Carina Feng says she never made an effort to learn about her culture while living in her native China. After two years in Halifax, she longs for the familiarity of home.
“I don’t have any resources to know where I should celebrate my Chinese New Year,” she said.
With January behind us, a new New Year is on the horizon. Monday, Feb. 8, marks the turn of the Chinese calendar, ushering in the Year of the Monkey in the 12- year zodiac cycle.
“Maybe just one day, when you ask them, ‘What do you know about Chinese culture?’ they won’t be silent.
Carina Feng The Canadian Museum of Immigration at Pier 21 celebrated Chinese New Year last week with live music, tai chi, calligraphy and various other workshops to mark the occasion.
Pier 21 hosted the festivities in partnership with the Nova Scotia Chinese Culture and Art Club and the Confucius Institute, a Chinese cultural organization at Saint Mary’s University.
Pier 21 staff say it is the first time an institution outside the community has hosted an event for the Chinese New Year, also known as Spring Festival.
Feng helped the museum reach out to the Chinese community while working under their “Welcome Home to Canada” immigrant employment program.
“It’s a unique opportunity for people who are not from the Chinese community to learn, and also for people from the Chinese community to come and experience things in their own language,” said Rebecca MacKenzie-Hopkins, manager of public programs for the museum.
According to the 2011 census, 7,000 people of Chinese origin live in Nova Scotia. The community is small compared to metropolitan areas like Toronto and Vancouver, which have established Chinatowns and a Chinese population of almost a million between the two cities.
“When you’re away from your culture … you definitely think that’s a part of you,” Feng said. “It’s something inside your body that will follow you wherever you go.”
Andrea and Graham Bearly brought their eight-year-old daughter to the event so she could learn about her native culture.
Miah was adopted from China as an infant, and her parents want her to feel connected to her heritage.
“We want Miah to grow up with a sense of where she comes from,” Andrea Bearly said. “China is a part of her identity, and as her parents, it is a part of ours too.”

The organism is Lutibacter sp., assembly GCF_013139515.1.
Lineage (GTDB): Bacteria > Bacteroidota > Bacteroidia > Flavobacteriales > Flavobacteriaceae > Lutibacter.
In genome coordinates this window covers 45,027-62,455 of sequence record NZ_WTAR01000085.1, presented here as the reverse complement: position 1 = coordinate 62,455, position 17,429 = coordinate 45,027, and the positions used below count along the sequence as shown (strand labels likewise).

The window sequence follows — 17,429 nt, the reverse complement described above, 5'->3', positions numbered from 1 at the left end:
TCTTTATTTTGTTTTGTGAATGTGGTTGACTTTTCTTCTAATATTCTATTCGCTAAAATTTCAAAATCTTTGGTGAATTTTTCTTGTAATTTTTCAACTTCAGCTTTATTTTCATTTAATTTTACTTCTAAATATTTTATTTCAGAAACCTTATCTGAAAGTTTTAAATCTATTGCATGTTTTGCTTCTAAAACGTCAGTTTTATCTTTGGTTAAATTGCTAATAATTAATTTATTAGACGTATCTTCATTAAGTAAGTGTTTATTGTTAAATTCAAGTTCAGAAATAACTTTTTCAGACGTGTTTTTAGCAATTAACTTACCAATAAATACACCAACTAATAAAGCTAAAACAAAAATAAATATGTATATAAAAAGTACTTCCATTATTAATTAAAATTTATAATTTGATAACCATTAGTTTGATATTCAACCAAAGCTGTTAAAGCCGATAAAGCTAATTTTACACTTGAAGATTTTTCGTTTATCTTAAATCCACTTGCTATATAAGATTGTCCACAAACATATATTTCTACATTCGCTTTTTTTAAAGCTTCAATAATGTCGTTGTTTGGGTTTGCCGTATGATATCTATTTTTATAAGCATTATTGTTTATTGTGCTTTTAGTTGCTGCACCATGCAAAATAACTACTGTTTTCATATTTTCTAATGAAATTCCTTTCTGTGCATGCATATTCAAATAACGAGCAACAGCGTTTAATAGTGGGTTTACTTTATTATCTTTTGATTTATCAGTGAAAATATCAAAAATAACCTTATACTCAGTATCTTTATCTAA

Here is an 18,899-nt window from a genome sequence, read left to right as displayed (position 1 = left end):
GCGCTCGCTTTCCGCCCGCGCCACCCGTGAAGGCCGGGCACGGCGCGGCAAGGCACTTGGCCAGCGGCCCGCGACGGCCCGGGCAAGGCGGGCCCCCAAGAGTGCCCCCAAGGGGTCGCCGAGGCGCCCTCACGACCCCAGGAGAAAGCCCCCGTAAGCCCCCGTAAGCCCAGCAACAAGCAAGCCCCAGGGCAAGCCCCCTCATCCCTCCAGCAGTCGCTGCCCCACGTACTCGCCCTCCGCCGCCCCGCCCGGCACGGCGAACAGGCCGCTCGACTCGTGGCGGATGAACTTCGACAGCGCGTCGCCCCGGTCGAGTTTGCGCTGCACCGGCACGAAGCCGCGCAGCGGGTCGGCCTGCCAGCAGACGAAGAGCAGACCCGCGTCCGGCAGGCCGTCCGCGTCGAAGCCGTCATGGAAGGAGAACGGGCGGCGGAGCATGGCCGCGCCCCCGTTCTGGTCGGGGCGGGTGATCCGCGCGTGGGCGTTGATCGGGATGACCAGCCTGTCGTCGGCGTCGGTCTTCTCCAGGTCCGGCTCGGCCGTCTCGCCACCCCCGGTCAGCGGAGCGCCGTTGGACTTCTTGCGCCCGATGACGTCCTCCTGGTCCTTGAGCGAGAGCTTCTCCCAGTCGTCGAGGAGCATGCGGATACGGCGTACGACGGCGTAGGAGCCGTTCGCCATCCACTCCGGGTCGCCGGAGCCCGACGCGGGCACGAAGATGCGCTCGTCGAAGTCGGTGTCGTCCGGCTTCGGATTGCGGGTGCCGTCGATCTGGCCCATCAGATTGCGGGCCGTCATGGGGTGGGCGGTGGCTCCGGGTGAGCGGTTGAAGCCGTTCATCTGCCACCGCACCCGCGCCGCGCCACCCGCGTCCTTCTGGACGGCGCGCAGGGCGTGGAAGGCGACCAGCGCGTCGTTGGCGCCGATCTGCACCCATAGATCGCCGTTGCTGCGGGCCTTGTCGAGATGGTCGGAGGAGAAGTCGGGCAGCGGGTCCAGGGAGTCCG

Miah watched the Chinese parasol dance, a folk tradition re- served for celebrations and ceremonies. She cut out the mandarin character for “spring” with pink construction paper.
The activity Miah was most excited for was dessert.
May Tian taught workshop attendees to make Tangyuan, glutinous rice balls served in boiling water.
Tian hopes participants will take the recipes home with them to share it with their family.
More than 10,000 km from China, Tian misses the big family get together around the New Year. “We at Confucius are one big family,” she said of the institute.
A tea ceremony was led by Qianyi Gao. She asked everyone to imagine they were in a tea market in China, inhaling the floral fragrance.
She performed the traditional tea ceremony, warming the teapots in in cups of boiling water.
Miah grimaced as she swallowed the hot, green liquid.
“I don’t like tea,” she said.
Gao says she had similar sentiments as a child, but after developing an appreciation for tea, as well as her palette, she now feels it is at the essence of Chinese culture.
“Everybody hurries to their workplace, then they hurry back to do all the chores and a few people need more peaceful time. They need harmony in their heart. If you drink tea, you give yourself such a moment.”
The day also included oral historians and musical performances. Museum staff hope the event will show newer members of the Chinese community that Haligonians are interested in where they came from.
“Maybe just one day, when you ask them, ‘What do you know about Chinese culture?’ they won’t be silent,” Feng said.